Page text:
author = "Yoshihiko Kurita and Kenji Baba and Maiko Kondo and Takahiro Eitoku and Shingo Kasahara and Tatsuo Iwasaki and Shin-ichi Ohtsuki and Hirokazu Tsukahara",
year = "2019",
month = "1",
day = "1",
doi = "10.1017/S1047951119001495",
language = "English",
journal = "Cardiology in the Young",
issn = "1047-9511",
publisher = "Cambridge University Press",

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T1 - Clinical outcomes after the endovascular treatments of pulmonary vein stenosis in patients with congenital heart disease

AU - Kurita, Yoshihiko

AU - Baba, Kenji

AU - Kondo, Maiko

AU - Eitoku, Takahiro

AU - Kasahara, Shingo

AU - Iwasaki, Tatsuo

AU - Ohtsuki, Shin-ichi

AU - Tsukahara, Hirokazu

PY - 2019/1/1

Y1 - 2019/1/1

N2 - Background:Pulmonary vein stenosis (PVS) is a condition with challenging treatment and leads to severe cardiac failure and pulmonary hypertension. Despite aggressive surgical or catheter-based intervention, the prognosis of PVS is unsatisfactory. This study aimed to assess the prognosis and to establish appropriate treatment strategies.Methods:We retrospectively reviewed endovascular treatments for PVS (2001-2017) from the clinical database at the Okayama University Hospital.Results:A total of 24 patients underwent PVS associated with total anomalous pulmonary venous connection and 7 patients underwent isolated congenital PVS. In total, 53 stenotic pulmonary veins were subjected to endovascular treatments; 40 of them were stented by hybrid (29) and percutaneous procedures (11) (bare-metal stent, n = 34; drug-eluting stent, n = 9). Stent size of hybrid stenting was larger than percutaneous stenting. Median follow-up duration from the onset of PVS was 24 months (4-134 months). Survival rate was 71 and 49% at 1 and 5 years, respectively. There was no statistically significant difference between stent placement and survival; however, patients who underwent bare-metal stent implantation had statistically better survival than those who underwent drug-eluting stent implantation or balloon angioplasty. Early onset of stenosis, timing of stenting, and small vessel diameter of pulmonary vein before stenting were considered as risk factors for in-stent restenosis. Freedom from re-intervention was 50 and 26% at 1 and 2 years.Conclusions:To improve survival and stent patency, implantation of large stent is important. However, re-intervention after stenting is also significant to obtain good outcome.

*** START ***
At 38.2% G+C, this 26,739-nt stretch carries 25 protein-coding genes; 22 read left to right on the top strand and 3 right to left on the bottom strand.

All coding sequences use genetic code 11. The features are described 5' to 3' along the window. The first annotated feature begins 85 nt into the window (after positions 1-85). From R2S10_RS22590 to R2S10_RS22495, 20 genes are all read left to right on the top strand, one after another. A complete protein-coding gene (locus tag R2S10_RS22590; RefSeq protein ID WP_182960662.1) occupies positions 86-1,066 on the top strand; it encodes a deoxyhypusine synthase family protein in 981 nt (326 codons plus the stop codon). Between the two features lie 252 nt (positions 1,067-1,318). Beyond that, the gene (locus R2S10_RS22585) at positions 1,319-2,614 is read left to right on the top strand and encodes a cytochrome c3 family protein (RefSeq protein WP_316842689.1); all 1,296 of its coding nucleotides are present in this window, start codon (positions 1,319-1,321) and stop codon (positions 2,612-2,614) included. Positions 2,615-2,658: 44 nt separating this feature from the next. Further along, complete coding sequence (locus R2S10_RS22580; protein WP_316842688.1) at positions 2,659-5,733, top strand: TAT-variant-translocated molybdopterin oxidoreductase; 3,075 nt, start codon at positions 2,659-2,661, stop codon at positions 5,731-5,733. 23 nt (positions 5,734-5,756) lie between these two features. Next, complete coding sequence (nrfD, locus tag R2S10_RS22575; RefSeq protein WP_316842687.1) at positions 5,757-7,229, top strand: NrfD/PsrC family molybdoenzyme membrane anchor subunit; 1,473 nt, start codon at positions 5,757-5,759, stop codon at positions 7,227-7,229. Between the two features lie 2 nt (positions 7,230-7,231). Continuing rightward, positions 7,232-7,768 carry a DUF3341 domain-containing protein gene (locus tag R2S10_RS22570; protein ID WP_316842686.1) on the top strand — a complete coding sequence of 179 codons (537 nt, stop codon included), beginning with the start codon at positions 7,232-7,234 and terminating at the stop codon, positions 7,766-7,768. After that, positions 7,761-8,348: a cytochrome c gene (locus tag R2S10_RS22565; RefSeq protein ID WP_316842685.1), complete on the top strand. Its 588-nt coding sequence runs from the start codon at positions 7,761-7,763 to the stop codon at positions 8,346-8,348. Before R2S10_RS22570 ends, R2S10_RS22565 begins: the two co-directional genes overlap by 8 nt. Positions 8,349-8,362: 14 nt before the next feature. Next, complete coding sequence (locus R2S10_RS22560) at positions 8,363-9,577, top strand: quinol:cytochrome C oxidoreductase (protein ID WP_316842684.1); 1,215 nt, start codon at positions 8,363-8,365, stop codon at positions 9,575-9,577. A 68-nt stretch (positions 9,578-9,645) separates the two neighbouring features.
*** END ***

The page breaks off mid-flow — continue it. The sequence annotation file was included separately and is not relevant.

AB - Background:Pulmonary vein stenosis (PVS) is a condition with challenging treatment and leads to severe cardiac failure and pulmonary hypertension. Despite aggressive surgical or catheter-based intervention, the prognosis of PVS is unsatisfactory. This study aimed to assess the prognosis and to establish appropriate treatment strategies.Methods:We retrospectively reviewed endovascular treatments for PVS (2001-2017) from the clinical database at the Okayama University Hospital.Results:A total of 24 patients underwent PVS associated with total anomalous pulmonary venous connection and 7 patients underwent isolated congenital PVS. In total, 53 stenotic pulmonary veins were subjected to endovascular treatments; 40 of them were stented by hybrid (29) and percutaneous procedures (11) (bare-metal stent, n = 34; drug-eluting stent, n = 9). Stent size of hybrid stenting was larger than percutaneous stenting. Median follow-up duration from the onset of PVS was 24 months (4-134 months). Survival rate was 71 and 49% at 1 and 5 years, respectively. There was no statistically significant difference between stent placement and survival; however, patients who underwent bare-metal stent implantation had statistically better survival than those who underwent drug-eluting stent implantation or balloon angioplasty. Early onset of stenosis, timing of stenting, and small vessel diameter of pulmonary vein before stenting were considered as risk factors for in-stent restenosis. Freedom from re-intervention was 50 and 26% at 1 and 2 years.Conclusions:To improve survival and stent patency, implantation of large stent is important. However, re-intervention after stenting is also significant to obtain good outcome.

KW - balloon angioplasty

KW - hybrid stent implantation

KW - isolated congenital pulmonary vein stenosis

KW - Pulmonary vein stenosis

KW - re-intervention for stent

KW - total anomalous of pulmonary venous connection

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JO - Cardiology in the Young

JF - Cardiology in the Young

SN - 1047-9511